University of Vermont Extension
Department of Plant and Soil Science
VEGETABLE GARDENING TERMS
Dr. Leonard Perry, Extension
University of Vermont
off, dessicate, direct seed. Do you know
what these and other terms mean that you may come across in seed
vegetable gardening books, and online websites?
Understanding a few of the main terms will help you to understand
descriptions and cultural directions.
the first set of terms, which apply to flowers as well, relate to
life cycle. Those that complete their
life in one year, from seed to flower to seed (if a sufficient
die, are "annuals." This
includes many vegetables, and some herbs such as basil and dill.
Some vegetables such as asparagus, and herbs
such as thyme and mint, are "perennials." They come back each year,
dying back to the
ground in winter. Some herbs are "tender
perennials," such as rosemary or bay, not living over winter in cold
climates but surviving where warmer.
that take two years for this life cycle are "biennials." This
includes many of the root crops such as
turnips and onions and carrots, and crucifers such as cabbage and
kale. But don't get confused, as these are grown for
their roots or leaves to harvest the first year, so are treated as
crops. Parsley is biennial too, so if it
overwinters and then dies after flowering the second year, that's
terms refer to the part we harvest, or family grouping, as above.
"Root crops" such as onions are
pretty obvious, as are "leafy greens" such as lettuce.
"Crucifers" are those in the crucifer or mustard family and include
such as cauliflower, cabbage, kale, Brussels sprouts, horseradish,
broccoli. These may be seen too as
"Cucurbits" refer to the family containing squash, melons, pumpkins,
season crops. "Umbellifers" are yet another family, those with flat
flower clusters such as parsley, dill, and fennel.
are often grouped by the general temperature they need to grow
best. "Cool season" crops such as carrots
and greens are best in spring or fall.
"Warm season" crops such as melons, squash, tomatoes, and corn
grow best in warm temperatures of summer.
Don't plant the latter too early (many gardeners plant on or after
Memorial Day), as planted too early they won't grow and may get
stressed. They're sensitive to cold nights, so if you do plant
early, keep some
frost protection handy such as lightweight frost protection cloths,
couple of climate terms you should know are "frost date" and
"hardiness zone." The frost
date is the average expected last frost in your area, which of
course may vary
yearly. This may be early May in warmer parts
of Northern New England, for instance, early June in colder regions.
perennials, you'll need to know their hardiness zones, and yours.
Each zone refers to the average, annual
minimum winter temperature, and can be found from the USDA hardiness
zone map (www.usna.usda.gov/Hardzone/ushzmap.html).
choosing vegetables, for those that get serious diseases, look for
are "disease resistant." These
are ones that have had resistance bred into them for a particular
they tend not to be infected. Often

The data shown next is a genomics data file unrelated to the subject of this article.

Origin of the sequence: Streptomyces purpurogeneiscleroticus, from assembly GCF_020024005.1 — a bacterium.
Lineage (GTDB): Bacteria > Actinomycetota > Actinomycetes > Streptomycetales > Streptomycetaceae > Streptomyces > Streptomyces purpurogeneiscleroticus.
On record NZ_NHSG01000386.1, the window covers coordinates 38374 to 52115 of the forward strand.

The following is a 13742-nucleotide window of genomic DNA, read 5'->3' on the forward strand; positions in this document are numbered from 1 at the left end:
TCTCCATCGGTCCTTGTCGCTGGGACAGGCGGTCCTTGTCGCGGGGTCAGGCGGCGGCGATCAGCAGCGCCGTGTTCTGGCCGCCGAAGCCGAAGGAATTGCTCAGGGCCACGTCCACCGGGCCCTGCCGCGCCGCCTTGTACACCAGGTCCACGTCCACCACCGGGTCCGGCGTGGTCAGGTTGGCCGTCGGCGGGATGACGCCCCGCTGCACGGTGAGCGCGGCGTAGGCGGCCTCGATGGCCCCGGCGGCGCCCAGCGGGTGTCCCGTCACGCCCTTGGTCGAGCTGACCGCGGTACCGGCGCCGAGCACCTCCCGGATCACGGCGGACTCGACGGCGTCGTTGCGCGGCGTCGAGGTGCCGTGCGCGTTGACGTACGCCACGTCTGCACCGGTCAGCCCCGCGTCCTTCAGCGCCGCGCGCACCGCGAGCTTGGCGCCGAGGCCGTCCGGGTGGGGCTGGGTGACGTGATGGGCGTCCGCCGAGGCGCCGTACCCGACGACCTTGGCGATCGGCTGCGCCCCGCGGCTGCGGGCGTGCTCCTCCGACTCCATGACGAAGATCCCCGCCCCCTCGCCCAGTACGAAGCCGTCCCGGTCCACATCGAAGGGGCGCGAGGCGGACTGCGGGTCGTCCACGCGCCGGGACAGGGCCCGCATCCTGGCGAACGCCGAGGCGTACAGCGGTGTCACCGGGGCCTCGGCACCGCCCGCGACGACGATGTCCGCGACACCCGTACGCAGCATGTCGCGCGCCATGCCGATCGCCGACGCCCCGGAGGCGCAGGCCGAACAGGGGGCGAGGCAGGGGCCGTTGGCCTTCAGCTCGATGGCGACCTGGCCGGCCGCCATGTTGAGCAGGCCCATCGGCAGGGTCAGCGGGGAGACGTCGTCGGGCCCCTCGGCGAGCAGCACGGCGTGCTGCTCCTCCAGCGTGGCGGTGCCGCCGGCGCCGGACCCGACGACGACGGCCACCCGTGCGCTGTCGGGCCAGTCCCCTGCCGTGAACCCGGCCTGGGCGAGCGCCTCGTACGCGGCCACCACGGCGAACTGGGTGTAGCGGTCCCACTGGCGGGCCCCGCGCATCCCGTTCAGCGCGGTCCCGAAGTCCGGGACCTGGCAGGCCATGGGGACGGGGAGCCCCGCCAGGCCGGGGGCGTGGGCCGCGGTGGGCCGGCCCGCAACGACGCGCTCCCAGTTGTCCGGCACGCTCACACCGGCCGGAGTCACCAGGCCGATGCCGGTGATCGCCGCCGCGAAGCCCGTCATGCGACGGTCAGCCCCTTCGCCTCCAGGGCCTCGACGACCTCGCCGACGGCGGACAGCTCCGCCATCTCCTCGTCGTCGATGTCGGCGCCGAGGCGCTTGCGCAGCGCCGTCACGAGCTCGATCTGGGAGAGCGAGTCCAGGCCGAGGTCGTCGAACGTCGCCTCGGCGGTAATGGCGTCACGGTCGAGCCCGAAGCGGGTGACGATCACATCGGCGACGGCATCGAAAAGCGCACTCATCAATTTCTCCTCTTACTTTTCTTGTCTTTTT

you'll see letters denoting such resistance in the plant
descriptions, with symbol
key in the catalog, such as F for fusarium wilt, LB for late blight,
verticillium wilt, or TMV for tobacco mosaic virus.
plant is a "hybrid," it is a cross between at least two other
plants. This means that in order to get
the same plant, you'll need these other plants.
Sowing seeds of the hybrid usually will not give you the same
plants. F1 and F2 refer to the
generations of crosses to make the hybrid.
"Open pollinated" are plants whose seeds come about from
plants crossing on their own,
so often yield similar plants when their seeds are sown.
start your own seeds indoors, often you transplant into larger pots
plant has at least two "true leaves", compared to the first couple
"seed leaves" ("cotyledons") which often look quite
different, usually being rounded. But,
if you sow seeds directly into the garden, this is "direct
seeding." Usually, when direct seeding, you sow “thicker”
or more seeds than needed in case some don't germinate. If so,
you'll need to "thin" or
remove weaker plants to allow proper spacing.
deciding where to plant, practice "crop rotation." There are
several variations on this, but
basically it means not planting the same crop in the same place for
at least a
couple years, three is better. By
rotating different crops in the same space over the years, you'll
soil quality and to prevent diseases.
start seedlings indoors, you'll want to gradually acclimate them to
temperatures and light-- "hardening off." If you keep seedlings too
wet, they may get a
disease which makes them topple at the soil line, termed "damping
off." On the other hand, too dry
and they'll dry out or "dessicate", which may be permanent.
fertilizing plants in the garden, sprinkling fertilizer uniformly
over a whole bed is "broadcasting,",
while "banding" or "sidedressing" is applying fertilizer or
compost along a row of plants-- the latter being on the surface, the
slightly below soil level.
are only a few of the more basic terms to get you started. More,
and full details on crop culture, can
be found in references such as Vegetable
Gardening for Dummies, by Vermont author Charlie Nardozzi.